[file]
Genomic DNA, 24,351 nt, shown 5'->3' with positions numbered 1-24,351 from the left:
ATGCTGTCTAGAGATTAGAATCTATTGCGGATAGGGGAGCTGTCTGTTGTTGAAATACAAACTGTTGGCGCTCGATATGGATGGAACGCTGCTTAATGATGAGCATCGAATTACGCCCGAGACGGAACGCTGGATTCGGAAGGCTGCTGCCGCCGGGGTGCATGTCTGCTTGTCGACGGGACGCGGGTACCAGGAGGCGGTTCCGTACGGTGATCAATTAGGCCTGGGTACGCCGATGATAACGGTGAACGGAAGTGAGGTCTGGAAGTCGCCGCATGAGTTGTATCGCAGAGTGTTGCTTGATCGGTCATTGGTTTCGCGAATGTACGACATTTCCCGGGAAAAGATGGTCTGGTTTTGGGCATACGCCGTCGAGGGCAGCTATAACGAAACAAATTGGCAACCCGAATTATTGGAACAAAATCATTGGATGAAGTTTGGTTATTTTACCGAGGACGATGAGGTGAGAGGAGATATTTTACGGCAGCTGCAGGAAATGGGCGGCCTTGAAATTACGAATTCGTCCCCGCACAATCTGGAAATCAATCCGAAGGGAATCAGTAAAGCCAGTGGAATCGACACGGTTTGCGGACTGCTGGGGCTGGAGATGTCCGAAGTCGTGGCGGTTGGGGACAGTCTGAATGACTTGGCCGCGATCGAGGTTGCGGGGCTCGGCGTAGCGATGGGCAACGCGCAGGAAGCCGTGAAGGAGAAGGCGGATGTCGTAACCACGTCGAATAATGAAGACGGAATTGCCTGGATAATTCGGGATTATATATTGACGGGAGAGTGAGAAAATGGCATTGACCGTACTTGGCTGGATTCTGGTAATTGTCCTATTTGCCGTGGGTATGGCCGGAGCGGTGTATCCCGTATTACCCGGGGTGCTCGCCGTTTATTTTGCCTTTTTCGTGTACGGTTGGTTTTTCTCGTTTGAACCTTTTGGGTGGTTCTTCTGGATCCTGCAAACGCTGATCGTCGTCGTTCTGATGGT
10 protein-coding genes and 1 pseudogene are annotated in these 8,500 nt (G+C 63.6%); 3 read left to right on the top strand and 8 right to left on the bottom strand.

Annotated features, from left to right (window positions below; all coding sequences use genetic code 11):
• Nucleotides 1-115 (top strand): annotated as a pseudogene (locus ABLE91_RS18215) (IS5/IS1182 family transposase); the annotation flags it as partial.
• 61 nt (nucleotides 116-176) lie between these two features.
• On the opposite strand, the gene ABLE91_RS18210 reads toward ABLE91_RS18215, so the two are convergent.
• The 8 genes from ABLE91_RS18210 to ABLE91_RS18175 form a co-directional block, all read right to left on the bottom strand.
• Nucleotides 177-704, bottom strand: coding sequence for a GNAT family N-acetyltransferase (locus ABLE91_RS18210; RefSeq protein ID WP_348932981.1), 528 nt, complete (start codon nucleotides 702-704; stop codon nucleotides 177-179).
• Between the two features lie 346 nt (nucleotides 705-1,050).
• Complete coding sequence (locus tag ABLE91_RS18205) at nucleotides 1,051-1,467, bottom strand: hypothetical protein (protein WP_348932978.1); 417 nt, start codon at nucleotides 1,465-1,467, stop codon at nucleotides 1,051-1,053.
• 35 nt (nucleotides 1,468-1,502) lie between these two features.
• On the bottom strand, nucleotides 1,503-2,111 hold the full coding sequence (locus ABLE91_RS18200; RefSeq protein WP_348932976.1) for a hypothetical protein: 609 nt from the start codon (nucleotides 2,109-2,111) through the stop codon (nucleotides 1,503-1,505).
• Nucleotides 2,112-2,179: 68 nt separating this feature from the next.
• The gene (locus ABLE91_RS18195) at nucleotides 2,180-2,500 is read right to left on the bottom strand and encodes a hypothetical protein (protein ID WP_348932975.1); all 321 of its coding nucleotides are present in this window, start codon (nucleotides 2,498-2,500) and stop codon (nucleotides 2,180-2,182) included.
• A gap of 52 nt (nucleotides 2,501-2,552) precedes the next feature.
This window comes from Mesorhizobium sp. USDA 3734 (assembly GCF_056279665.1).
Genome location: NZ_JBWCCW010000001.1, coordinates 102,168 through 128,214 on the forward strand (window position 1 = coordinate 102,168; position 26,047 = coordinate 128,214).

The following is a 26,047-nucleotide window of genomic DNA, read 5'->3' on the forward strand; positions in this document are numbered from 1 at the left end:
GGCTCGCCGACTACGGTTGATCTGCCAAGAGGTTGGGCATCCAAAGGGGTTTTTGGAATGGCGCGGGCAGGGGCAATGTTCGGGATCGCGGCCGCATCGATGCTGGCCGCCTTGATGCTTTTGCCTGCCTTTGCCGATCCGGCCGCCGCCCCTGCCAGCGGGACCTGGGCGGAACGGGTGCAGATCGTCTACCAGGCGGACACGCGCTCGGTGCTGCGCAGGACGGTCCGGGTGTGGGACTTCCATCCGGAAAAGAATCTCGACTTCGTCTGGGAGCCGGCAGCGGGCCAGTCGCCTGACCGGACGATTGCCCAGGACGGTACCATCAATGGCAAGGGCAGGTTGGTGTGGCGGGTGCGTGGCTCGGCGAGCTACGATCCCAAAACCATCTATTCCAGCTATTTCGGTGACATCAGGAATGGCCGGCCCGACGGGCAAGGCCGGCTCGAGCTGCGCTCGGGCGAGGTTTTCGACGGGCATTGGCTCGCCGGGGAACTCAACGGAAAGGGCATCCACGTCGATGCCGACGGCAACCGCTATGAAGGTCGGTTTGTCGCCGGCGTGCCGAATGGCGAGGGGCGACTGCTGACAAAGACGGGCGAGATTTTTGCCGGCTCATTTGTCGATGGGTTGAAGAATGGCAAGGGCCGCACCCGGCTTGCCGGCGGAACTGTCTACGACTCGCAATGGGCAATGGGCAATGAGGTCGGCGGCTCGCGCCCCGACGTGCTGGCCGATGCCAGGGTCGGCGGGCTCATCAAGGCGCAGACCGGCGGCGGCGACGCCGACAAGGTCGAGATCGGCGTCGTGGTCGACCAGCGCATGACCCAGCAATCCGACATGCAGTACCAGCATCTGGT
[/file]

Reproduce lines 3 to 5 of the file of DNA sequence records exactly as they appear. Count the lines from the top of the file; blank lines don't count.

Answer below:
10 protein-coding genes and 1 pseudogene are annotated in these 8,500 nt (G+C 63.6%); 3 read left to right on the top strand and 8 right to left on the bottom strand.

Annotated features, from left to right (window positions below; all coding sequences use genetic code 11):
• Nucleotides 1-115 (top strand): annotated as a pseudogene (locus ABLE91_RS18215) (IS5/IS1182 family transposase); the annotation flags it as partial.